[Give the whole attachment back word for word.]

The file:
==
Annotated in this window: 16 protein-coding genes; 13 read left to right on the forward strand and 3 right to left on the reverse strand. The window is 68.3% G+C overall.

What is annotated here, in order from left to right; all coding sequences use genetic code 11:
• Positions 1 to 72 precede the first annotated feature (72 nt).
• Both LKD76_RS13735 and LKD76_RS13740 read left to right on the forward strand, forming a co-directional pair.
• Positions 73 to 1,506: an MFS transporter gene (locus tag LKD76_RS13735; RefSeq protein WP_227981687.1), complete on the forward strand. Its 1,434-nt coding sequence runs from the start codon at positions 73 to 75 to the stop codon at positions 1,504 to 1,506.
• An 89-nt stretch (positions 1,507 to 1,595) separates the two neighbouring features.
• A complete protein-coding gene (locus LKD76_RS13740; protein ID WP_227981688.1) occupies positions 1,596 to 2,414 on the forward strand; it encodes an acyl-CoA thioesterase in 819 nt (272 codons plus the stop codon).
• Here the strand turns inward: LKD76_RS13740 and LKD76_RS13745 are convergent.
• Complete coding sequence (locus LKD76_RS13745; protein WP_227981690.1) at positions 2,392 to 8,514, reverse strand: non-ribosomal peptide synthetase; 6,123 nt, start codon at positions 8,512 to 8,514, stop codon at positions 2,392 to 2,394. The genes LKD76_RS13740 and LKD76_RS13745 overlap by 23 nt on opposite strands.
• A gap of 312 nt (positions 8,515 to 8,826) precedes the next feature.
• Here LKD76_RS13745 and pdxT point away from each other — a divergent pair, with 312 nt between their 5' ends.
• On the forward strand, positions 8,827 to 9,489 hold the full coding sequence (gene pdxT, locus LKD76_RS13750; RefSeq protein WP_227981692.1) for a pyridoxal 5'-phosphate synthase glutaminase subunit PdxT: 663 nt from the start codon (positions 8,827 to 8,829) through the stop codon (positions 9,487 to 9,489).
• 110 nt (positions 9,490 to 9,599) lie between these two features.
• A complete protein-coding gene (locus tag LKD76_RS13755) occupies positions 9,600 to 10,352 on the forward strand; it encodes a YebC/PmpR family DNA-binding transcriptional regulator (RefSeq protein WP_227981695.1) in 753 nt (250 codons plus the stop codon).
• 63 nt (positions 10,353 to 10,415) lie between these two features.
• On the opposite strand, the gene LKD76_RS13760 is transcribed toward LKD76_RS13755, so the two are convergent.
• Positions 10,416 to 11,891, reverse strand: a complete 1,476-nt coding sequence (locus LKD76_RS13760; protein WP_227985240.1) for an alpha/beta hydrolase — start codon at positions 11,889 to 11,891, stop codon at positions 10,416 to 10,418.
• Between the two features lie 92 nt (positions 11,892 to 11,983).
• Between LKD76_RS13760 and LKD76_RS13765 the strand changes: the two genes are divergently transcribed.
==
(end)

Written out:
Annotated in this window: 16 protein-coding genes; 13 read left to right on the forward strand and 3 right to left on the reverse strand. The window is 68.3% G+C overall.

What is annotated here, in order from left to right; all coding sequences use genetic code 11:
• Positions 1 to 72 precede the first annotated feature (72 nt).
• Both LKD76_RS13735 and LKD76_RS13740 read left to right on the forward strand, forming a co-directional pair.
• Positions 73 to 1,506: an MFS transporter gene (locus tag LKD76_RS13735; RefSeq protein WP_227981687.1), complete on the forward strand. Its 1,434-nt coding sequence runs from the start codon at positions 73 to 75 to the stop codon at positions 1,504 to 1,506.
• An 89-nt stretch (positions 1,507 to 1,595) separates the two neighbouring features.
• A complete protein-coding gene (locus LKD76_RS13740; protein ID WP_227981688.1) occupies positions 1,596 to 2,414 on the forward strand; it encodes an acyl-CoA thioesterase in 819 nt (272 codons plus the stop codon).
• Here the strand turns inward: LKD76_RS13740 and LKD76_RS13745 are convergent.
• Complete coding sequence (locus LKD76_RS13745; protein WP_227981690.1) at positions 2,392 to 8,514, reverse strand: non-ribosomal peptide synthetase; 6,123 nt, start codon at positions 8,512 to 8,514, stop codon at positions 2,392 to 2,394. The genes LKD76_RS13740 and LKD76_RS13745 overlap by 23 nt on opposite strands.
• A gap of 312 nt (positions 8,515 to 8,826) precedes the next feature.
• Here LKD76_RS13745 and pdxT point away from each other — a divergent pair, with 312 nt between their 5' ends.
• On the forward strand, positions 8,827 to 9,489 hold the full coding sequence (gene pdxT, locus LKD76_RS13750; RefSeq protein WP_227981692.1) for a pyridoxal 5'-phosphate synthase glutaminase subunit PdxT: 663 nt from the start codon (positions 8,827 to 8,829) through the stop codon (positions 9,487 to 9,489).
• 110 nt (positions 9,490 to 9,599) lie between these two features.
• A complete protein-coding gene (locus tag LKD76_RS13755) occupies positions 9,600 to 10,352 on the forward strand; it encodes a YebC/PmpR family DNA-binding transcriptional regulator (RefSeq protein WP_227981695.1) in 753 nt (250 codons plus the stop codon).
• 63 nt (positions 10,353 to 10,415) lie between these two features.
• On the opposite strand, the gene LKD76_RS13760 is transcribed toward LKD76_RS13755, so the two are convergent.
• Positions 10,416 to 11,891, reverse strand: a complete 1,476-nt coding sequence (locus LKD76_RS13760; protein WP_227985240.1) for an alpha/beta hydrolase — start codon at positions 11,889 to 11,891, stop codon at positions 10,416 to 10,418.
• Between the two features lie 92 nt (positions 11,892 to 11,983).
• Between LKD76_RS13760 and LKD76_RS13765 the strand changes: the two genes are divergently transcribed.